Kuwait signed a five-year cooperation agreement in 2009 with Nasdaq OMX Exchange in Stockholm and has acquired a modern share trading system for the Kuwait Stock Exchange that will be in place by the end of August 2011. The agreement focuses on upgrading technology, training and carrying out joint studies over the next five years and could be extended for another five years.
Investment in Sweden
Total Kuwaiti investments in Sweden now stand at more than $1 billion. They include ownership and stakes in the oil sector including the OKQ8 retail brand and the real estate sector. This low level of investment, says the ambassador, is due to the expensive projects in Sweden compared with the rest of Europe.
Nevertheless, the level of Kuwaiti investments in Sweden could increase with the signing of new bilateral agreements between the two countries. From 20-21 October in 2010, a group of Swedish oil and energy companies visited Kuwait to meet the Kuwaiti oil minister and in early October Kuwait’s commerce minister was in Sweden to meet the Swedish trade minister Eva Björling.
“Sweden contends that due to the sustainable nature of the projects they are in fact cheaper in the long-term and we believe the double taxation agreement will help increase Kuwaiti investments in Sweden. There is also a need for making the Kuwaiti investors understand the long-term economic and operational benefits of sustainable projects,” Al Nikhailan says.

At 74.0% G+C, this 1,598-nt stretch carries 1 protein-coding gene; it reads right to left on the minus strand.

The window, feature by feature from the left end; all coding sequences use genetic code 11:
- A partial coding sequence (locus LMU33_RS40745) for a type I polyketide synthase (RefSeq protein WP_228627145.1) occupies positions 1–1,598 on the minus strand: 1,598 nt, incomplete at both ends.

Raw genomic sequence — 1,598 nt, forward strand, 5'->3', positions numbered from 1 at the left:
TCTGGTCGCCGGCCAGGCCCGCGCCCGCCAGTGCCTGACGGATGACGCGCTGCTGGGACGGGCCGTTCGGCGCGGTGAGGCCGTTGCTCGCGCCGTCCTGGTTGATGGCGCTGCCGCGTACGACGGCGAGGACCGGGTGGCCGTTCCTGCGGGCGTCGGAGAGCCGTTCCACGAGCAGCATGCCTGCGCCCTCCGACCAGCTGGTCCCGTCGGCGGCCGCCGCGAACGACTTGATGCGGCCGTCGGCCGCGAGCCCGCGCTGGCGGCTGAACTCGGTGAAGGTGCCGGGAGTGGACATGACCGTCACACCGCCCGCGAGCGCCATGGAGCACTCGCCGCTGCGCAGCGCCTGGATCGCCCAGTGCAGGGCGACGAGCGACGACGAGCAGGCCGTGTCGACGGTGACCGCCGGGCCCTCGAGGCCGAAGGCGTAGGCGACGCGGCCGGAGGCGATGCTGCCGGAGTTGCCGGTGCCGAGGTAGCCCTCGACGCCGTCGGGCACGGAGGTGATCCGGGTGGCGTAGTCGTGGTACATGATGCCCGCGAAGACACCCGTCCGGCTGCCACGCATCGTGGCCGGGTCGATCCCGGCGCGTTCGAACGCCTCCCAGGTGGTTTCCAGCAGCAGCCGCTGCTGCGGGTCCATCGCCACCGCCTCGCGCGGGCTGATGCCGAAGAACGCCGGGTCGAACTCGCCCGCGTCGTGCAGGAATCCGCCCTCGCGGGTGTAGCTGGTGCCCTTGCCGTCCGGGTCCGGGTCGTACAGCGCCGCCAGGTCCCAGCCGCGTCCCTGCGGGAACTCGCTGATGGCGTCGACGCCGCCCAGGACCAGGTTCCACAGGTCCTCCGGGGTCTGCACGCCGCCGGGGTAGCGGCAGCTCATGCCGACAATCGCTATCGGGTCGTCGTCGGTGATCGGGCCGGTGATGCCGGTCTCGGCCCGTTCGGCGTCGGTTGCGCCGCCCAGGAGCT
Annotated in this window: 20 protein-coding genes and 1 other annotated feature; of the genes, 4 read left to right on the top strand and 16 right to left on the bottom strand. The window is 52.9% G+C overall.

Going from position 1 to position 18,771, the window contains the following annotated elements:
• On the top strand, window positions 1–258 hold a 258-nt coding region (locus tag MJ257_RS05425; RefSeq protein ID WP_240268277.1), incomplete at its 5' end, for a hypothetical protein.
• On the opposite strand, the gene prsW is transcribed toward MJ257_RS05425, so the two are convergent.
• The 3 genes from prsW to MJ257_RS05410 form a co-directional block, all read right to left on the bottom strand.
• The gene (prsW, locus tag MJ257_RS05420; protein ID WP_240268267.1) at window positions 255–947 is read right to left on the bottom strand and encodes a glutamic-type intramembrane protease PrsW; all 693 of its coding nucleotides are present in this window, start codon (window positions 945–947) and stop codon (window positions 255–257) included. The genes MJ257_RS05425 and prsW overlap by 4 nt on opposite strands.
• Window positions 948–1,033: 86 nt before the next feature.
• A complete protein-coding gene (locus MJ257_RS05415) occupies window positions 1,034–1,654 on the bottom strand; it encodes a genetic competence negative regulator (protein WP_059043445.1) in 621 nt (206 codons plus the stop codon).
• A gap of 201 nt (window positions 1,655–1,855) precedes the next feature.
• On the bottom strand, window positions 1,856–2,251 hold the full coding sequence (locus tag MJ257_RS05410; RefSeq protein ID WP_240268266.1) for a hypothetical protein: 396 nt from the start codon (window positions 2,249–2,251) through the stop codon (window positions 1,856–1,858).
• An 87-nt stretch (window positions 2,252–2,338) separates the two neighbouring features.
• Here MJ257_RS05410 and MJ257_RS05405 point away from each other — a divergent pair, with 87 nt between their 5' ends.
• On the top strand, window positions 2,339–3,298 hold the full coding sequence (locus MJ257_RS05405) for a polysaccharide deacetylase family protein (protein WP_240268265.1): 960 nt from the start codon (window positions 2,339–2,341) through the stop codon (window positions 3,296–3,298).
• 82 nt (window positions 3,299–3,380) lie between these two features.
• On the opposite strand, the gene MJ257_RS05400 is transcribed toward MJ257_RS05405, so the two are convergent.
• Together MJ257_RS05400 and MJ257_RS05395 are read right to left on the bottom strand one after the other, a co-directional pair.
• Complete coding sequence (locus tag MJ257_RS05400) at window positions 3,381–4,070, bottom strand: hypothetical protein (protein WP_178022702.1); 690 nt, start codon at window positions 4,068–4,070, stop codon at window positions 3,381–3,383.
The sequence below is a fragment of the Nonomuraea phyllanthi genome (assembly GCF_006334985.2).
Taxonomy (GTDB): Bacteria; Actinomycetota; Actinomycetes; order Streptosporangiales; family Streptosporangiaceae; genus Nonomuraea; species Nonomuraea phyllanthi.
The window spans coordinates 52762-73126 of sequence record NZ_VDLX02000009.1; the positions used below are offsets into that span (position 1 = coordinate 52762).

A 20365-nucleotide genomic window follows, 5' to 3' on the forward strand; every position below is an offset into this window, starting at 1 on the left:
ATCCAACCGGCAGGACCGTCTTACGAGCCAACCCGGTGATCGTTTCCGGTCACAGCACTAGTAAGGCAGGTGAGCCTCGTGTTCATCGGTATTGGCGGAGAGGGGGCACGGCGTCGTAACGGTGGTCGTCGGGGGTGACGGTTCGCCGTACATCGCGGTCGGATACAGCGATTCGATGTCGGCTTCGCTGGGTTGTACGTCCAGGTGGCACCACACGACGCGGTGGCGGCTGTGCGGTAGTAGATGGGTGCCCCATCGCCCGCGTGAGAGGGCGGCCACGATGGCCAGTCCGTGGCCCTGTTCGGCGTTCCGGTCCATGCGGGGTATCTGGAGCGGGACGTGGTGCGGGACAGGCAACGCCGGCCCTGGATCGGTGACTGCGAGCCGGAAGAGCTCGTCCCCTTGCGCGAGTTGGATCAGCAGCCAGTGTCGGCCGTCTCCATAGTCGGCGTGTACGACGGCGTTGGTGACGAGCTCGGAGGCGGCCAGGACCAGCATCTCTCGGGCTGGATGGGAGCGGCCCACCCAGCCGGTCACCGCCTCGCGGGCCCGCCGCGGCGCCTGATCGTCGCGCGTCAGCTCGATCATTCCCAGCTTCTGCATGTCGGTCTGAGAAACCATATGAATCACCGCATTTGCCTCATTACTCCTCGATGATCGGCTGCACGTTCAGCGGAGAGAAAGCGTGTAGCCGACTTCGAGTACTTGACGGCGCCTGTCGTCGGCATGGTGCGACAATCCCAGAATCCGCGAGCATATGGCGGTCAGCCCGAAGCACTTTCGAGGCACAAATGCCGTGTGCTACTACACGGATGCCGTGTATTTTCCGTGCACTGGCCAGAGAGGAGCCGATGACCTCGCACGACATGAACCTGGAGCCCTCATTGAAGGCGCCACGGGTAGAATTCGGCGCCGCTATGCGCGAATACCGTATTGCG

In April 2011, the Kuwaiti commerce minister is scheduled to visit Stockholm with a big delegation. The visit could see the finalisation of two new agreements – one focusing on trade cooperation and annual meetings headed by trade ministers of the two countries, and the other on avoiding double taxation.
“We hope to sign both agreements by mid-2011. We already have an investment protection agreement with Sweden. The objective is to build a strong base for long-term and sustainable economic relationship. The real potential for trade and economic partnerships has not been realised. We are not satisfied and want to increase the level of cooperation,” says Al Nikhailan.